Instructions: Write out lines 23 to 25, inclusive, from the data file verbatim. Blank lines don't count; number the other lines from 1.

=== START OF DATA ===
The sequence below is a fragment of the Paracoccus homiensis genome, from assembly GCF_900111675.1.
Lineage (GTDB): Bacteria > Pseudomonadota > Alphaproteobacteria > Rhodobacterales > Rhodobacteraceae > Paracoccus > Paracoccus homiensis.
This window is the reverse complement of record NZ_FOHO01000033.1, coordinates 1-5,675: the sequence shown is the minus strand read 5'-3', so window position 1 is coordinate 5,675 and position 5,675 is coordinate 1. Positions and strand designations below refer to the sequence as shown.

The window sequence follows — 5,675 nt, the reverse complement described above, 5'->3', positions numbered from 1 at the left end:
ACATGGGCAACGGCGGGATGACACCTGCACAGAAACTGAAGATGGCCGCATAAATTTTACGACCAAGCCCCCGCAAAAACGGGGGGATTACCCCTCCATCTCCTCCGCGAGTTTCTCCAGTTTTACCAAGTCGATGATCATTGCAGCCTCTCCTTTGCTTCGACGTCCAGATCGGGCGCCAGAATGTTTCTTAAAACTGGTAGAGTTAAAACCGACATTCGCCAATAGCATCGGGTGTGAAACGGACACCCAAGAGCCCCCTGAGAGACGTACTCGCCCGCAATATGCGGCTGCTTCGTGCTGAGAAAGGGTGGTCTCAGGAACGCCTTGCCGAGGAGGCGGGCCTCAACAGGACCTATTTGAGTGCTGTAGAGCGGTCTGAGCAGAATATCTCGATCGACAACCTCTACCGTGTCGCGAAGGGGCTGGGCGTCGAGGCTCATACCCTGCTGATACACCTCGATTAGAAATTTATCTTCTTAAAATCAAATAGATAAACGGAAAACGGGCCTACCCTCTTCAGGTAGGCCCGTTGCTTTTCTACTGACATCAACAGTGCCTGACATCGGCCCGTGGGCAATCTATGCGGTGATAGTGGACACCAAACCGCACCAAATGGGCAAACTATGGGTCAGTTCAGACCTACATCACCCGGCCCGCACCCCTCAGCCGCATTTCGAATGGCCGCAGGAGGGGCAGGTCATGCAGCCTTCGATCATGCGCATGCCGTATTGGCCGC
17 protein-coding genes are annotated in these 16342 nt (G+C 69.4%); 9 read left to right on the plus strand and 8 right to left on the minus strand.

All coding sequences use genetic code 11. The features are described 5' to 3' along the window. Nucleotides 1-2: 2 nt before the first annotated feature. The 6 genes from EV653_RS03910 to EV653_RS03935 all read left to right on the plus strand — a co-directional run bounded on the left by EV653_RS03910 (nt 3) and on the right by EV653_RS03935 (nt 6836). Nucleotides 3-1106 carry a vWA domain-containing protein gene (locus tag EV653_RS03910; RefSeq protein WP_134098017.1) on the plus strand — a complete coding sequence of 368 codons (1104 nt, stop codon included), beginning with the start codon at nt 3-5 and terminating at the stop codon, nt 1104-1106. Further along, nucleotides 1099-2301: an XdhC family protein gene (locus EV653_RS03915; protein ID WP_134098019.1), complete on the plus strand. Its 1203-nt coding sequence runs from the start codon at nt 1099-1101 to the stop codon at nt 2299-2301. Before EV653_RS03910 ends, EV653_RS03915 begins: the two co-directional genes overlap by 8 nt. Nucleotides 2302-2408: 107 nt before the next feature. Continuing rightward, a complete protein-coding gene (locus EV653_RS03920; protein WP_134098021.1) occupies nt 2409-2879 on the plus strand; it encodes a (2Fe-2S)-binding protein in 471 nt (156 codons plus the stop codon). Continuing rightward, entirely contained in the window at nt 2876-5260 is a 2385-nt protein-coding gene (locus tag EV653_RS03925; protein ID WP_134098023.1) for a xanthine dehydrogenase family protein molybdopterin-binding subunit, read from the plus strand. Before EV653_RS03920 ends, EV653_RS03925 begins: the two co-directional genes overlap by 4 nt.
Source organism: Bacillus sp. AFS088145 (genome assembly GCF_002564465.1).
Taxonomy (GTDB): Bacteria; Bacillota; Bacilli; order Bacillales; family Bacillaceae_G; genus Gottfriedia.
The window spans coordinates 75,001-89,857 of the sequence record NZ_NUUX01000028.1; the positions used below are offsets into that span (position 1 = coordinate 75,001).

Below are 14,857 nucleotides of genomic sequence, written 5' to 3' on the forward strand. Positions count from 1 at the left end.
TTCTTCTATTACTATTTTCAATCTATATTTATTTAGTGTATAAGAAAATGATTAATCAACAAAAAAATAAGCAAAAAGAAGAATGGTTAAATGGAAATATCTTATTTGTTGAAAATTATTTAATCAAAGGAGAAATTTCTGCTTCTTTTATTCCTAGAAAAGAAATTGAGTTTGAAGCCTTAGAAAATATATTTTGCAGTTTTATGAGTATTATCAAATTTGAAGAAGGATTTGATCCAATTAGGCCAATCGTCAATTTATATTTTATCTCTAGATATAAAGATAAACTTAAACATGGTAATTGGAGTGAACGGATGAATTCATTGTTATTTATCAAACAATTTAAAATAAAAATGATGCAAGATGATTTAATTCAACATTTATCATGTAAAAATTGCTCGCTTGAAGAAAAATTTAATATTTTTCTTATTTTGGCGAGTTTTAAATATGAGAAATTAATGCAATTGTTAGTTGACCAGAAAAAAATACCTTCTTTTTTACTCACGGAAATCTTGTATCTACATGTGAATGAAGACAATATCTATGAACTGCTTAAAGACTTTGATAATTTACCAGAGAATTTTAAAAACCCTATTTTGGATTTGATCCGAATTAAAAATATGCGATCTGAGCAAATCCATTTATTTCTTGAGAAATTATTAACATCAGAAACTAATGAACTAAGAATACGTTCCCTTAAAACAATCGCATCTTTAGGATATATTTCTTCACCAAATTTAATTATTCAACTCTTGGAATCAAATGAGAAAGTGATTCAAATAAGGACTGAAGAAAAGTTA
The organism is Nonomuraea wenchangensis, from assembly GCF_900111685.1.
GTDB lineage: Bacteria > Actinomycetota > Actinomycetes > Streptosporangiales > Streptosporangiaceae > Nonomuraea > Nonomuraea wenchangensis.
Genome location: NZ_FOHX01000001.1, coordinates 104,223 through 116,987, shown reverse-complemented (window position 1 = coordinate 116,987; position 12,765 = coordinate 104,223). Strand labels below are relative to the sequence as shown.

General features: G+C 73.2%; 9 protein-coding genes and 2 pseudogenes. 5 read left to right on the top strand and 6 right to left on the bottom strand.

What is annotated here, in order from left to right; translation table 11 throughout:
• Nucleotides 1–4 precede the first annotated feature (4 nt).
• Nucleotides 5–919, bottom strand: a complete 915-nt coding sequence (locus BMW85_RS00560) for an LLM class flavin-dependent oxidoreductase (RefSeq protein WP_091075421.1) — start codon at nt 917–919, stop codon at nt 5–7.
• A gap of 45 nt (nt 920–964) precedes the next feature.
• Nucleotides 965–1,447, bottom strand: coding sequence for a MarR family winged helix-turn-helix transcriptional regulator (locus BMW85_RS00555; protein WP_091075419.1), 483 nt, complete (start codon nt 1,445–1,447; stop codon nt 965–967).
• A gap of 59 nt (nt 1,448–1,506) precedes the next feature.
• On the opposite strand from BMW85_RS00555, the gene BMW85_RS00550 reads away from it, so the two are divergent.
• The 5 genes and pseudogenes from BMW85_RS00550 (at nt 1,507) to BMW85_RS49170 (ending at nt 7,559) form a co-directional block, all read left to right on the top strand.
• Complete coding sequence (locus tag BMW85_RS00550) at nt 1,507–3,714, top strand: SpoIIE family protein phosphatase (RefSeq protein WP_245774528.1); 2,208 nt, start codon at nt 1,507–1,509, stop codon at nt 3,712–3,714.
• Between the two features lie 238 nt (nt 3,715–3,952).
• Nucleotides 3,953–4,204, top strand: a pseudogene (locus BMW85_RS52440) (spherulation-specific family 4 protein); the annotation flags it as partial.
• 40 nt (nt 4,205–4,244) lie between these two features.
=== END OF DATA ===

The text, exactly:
• On the opposite strand from BMW85_RS00555, the gene BMW85_RS00550 reads away from it, so the two are divergent.
• The 5 genes and pseudogenes from BMW85_RS00550 (at nt 1,507) to BMW85_RS49170 (ending at nt 7,559) form a co-directional block, all read left to right on the top strand.
• Complete coding sequence (locus tag BMW85_RS00550) at nt 1,507–3,714, top strand: SpoIIE family protein phosphatase (RefSeq protein WP_245774528.1); 2,208 nt, start codon at nt 1,507–1,509, stop codon at nt 3,712–3,714.